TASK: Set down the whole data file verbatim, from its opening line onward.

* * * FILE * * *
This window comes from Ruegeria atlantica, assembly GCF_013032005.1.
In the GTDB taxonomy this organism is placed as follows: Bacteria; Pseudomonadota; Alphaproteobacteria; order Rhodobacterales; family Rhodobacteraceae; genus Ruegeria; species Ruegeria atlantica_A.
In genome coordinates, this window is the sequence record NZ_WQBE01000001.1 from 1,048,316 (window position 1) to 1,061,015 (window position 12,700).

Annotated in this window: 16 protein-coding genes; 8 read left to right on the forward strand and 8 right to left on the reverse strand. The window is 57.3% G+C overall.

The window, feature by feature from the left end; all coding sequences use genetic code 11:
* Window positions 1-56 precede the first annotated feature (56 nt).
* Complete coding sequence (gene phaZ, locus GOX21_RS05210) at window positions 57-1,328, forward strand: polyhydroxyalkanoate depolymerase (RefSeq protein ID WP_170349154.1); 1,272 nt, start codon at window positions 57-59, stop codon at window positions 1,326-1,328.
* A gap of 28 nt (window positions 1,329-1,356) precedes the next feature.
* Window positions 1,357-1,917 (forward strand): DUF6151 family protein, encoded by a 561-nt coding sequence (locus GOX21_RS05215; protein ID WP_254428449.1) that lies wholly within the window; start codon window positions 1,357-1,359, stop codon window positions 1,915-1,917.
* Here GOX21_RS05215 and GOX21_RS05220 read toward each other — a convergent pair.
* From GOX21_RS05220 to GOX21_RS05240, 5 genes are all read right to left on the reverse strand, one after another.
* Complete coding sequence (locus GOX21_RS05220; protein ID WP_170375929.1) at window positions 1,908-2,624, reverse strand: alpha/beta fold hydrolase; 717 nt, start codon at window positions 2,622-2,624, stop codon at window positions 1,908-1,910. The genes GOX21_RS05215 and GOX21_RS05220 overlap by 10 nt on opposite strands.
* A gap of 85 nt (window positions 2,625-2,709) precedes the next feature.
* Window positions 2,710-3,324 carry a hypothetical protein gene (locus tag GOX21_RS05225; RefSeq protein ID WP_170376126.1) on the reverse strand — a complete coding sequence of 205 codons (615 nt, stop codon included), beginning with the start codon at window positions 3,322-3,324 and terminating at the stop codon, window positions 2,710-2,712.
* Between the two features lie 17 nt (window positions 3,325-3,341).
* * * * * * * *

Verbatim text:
This window comes from Ruegeria atlantica, assembly GCF_013032005.1.
In the GTDB taxonomy this organism is placed as follows: Bacteria; Pseudomonadota; Alphaproteobacteria; order Rhodobacterales; family Rhodobacteraceae; genus Ruegeria; species Ruegeria atlantica_A.
In genome coordinates, this window is the sequence record NZ_WQBE01000001.1 from 1,048,316 (window position 1) to 1,061,015 (window position 12,700).

Annotated in this window: 16 protein-coding genes; 8 read left to right on the forward strand and 8 right to left on the reverse strand. The window is 57.3% G+C overall.

The window, feature by feature from the left end; all coding sequences use genetic code 11:
* Window positions 1-56 precede the first annotated feature (56 nt).
* Complete coding sequence (gene phaZ, locus GOX21_RS05210) at window positions 57-1,328, forward strand: polyhydroxyalkanoate depolymerase (RefSeq protein ID WP_170349154.1); 1,272 nt, start codon at window positions 57-59, stop codon at window positions 1,326-1,328.
* A gap of 28 nt (window positions 1,329-1,356) precedes the next feature.
* Window positions 1,357-1,917 (forward strand): DUF6151 family protein, encoded by a 561-nt coding sequence (locus GOX21_RS05215; protein ID WP_254428449.1) that lies wholly within the window; start codon window positions 1,357-1,359, stop codon window positions 1,915-1,917.
* Here GOX21_RS05215 and GOX21_RS05220 read toward each other — a convergent pair.
* From GOX21_RS05220 to GOX21_RS05240, 5 genes are all read right to left on the reverse strand, one after another.
* Complete coding sequence (locus GOX21_RS05220; protein ID WP_170375929.1) at window positions 1,908-2,624, reverse strand: alpha/beta fold hydrolase; 717 nt, start codon at window positions 2,622-2,624, stop codon at window positions 1,908-1,910. The genes GOX21_RS05215 and GOX21_RS05220 overlap by 10 nt on opposite strands.
* A gap of 85 nt (window positions 2,625-2,709) precedes the next feature.
* Window positions 2,710-3,324 carry a hypothetical protein gene (locus tag GOX21_RS05225; RefSeq protein ID WP_170376126.1) on the reverse strand — a complete coding sequence of 205 codons (615 nt, stop codon included), beginning with the start codon at window positions 3,322-3,324 and terminating at the stop codon, window positions 2,710-2,712.
* Between the two features lie 17 nt (window positions 3,325-3,341).